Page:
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Definition: gender from Greenwood Dictionary of Education

“A complex set of characteristics and behaviors prescribed for a particular sex by society and learned through the socialization experience” (Ruth, 1995). Whereas sex is a biological classification and is usually described in terms of female and male, gender is socially constructed and is usually described in terms of masculinity and femininity. (ti)


Summary Article: GENDER from International Encyclopedia of Men and Masculinities

The concept of gender relates to the relationships between men and women, and to the way members of society are divided into the two groups based on their assigned biological sex at birth. These groups are allocated different gendered attributes and social roles which affect all features of social life. The concept of gender embodies cultural attributes and definitions relating to masculinity and femininity as well as the sexual division of labour (Bradley 1999). Gender thus refers to cultural specific patterns of behaviour which are identified as masculine or feminine. It is socially constructed and differs across social classes, cultural and ethnic groups within the same society, as well as from one society to another. Gender also relates to ways in which different life chances and life choices are assigned within different social groups. Representational practices based on gender define and possess a power to establish normal behaviours (Weedon 1997). Children, as members of a society, learn what it is to be masculine and what it is to be feminine from an early age. Through inherent beliefs, boys are praised for male achievements and girls for girlness, to the extent that language also becomes more masculine or feminine. Gendered discourses influence ways in which males and females behave, feel, think, play and dress. Gendered expectations are subsequently fulfilled. The gendered nature of individuals is further intensified by the gendered nature of social institutions, such as the family, education system and the workplace (see for example Kimmel 2000). Thus gender is socially constructed through a process which continues to shape males and females throughout life depending on their assigned sex at birth.

The concept of gender functions as a crucial tool for analysing ways in which males and females are socially constructed (Oakley 1997). While males and females may be biologically different, cultural traits of femininity and masculinity are often treated by society as opposites. The fluidity and political power of differences relating to sex and gender effectively disappears so that sex means gender and gender means sex. Biological differences are frequently linked to the construction of gender inequality. However, it is gender inequality that strengthens observable gender differences in attitudes and behaviour (Kimmel 2000). Central to the gender inequality question is the public (masculine) versus the private (feminine) debate and where domestic responsibility persists in the hindrance of access to the public spheres for females.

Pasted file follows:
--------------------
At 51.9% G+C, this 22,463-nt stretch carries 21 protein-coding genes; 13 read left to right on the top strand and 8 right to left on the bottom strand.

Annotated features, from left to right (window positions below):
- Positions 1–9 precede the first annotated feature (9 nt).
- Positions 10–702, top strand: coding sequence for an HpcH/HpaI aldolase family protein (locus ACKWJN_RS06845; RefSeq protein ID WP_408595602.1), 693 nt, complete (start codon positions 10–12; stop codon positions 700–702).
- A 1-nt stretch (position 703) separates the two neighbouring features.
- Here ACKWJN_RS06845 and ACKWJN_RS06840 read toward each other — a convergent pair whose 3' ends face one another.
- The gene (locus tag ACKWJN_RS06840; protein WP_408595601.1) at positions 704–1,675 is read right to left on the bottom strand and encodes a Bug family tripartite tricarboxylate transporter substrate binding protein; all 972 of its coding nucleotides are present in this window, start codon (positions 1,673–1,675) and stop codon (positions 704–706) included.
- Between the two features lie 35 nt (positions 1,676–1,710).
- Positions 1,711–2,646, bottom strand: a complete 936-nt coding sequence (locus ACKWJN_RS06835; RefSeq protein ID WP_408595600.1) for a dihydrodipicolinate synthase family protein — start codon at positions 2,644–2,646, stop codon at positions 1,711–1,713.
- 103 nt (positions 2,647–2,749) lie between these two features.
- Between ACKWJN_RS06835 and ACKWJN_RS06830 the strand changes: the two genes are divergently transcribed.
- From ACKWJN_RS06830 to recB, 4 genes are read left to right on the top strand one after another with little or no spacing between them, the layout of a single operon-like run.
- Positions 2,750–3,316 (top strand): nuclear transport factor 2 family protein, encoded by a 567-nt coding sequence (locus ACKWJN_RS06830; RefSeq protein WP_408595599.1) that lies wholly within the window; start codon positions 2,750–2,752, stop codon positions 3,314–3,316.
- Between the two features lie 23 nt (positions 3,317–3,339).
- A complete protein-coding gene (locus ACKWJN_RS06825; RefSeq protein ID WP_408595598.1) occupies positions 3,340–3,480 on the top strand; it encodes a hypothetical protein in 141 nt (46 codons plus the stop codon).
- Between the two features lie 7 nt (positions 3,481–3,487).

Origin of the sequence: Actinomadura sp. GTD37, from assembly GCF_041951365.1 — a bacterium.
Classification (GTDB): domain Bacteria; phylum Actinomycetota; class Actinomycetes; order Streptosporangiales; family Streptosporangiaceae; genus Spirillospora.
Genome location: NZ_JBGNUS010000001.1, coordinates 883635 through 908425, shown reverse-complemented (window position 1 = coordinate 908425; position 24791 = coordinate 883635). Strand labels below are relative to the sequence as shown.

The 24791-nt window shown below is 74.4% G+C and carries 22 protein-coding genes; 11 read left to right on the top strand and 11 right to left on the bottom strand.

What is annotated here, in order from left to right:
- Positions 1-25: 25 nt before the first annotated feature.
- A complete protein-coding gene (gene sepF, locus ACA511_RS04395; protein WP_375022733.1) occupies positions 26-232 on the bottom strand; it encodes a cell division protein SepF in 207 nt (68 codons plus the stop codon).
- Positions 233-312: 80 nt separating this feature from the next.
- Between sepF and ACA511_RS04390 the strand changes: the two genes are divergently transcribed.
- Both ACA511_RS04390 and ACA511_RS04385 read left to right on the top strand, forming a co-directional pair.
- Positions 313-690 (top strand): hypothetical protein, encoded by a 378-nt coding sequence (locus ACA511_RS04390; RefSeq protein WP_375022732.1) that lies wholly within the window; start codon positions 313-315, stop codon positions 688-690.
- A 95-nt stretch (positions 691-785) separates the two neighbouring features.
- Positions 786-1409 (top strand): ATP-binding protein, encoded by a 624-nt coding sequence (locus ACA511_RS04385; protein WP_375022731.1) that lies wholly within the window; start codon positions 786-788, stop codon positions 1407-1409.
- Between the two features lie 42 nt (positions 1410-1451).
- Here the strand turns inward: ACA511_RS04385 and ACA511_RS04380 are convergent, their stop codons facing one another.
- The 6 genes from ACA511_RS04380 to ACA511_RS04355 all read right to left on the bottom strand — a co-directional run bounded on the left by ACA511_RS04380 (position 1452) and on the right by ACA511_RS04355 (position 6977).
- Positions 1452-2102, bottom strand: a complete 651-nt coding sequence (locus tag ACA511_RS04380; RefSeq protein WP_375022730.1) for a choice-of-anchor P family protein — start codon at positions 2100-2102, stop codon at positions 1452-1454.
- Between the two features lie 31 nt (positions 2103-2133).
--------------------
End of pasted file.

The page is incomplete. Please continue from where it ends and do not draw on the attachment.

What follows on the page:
Discourses are gendered if it is suggested that males and females do things differently. The gender difference discourse maintains essentialist thinking which advocates assigned gendered attributes as natural (Sunderland 2004). This discourse retains a commonsense status through which the world is viewed and is often used to justify rather than explain perceived masculine behaviour, such as the natural boisterous behaviour of boys. Gendered cultural patterns inevitably lead to gendered power relations, situating some groups into superior positions and others into subordinate positions as everyday practices are engaged with (Bradley 1999). Thus a focus on differences reinforces dominant binary discourses which continue to marginalise specific groups, such as females, nonwhites and working classes. Power needs also to be linked with agency whereby power functions in a different manner at different sites. Agency offers us explanations of asymmetries of power (Bradley 1999). Different gendered powers can be identified in different sites, with a tendency for masculine power to be situated in public arenas, and feminine power in private arenas. Advantages that men generally lay claim to, or the ‘patriarchal dividend’ (Connell 1998), remain prevalent in society. However, it is important to recognise that advantages are relational and not all men have access to this patriarchal dividend to the same extent. Thus, not all men are equally powerful and, similarly, not all women are equally oppressed.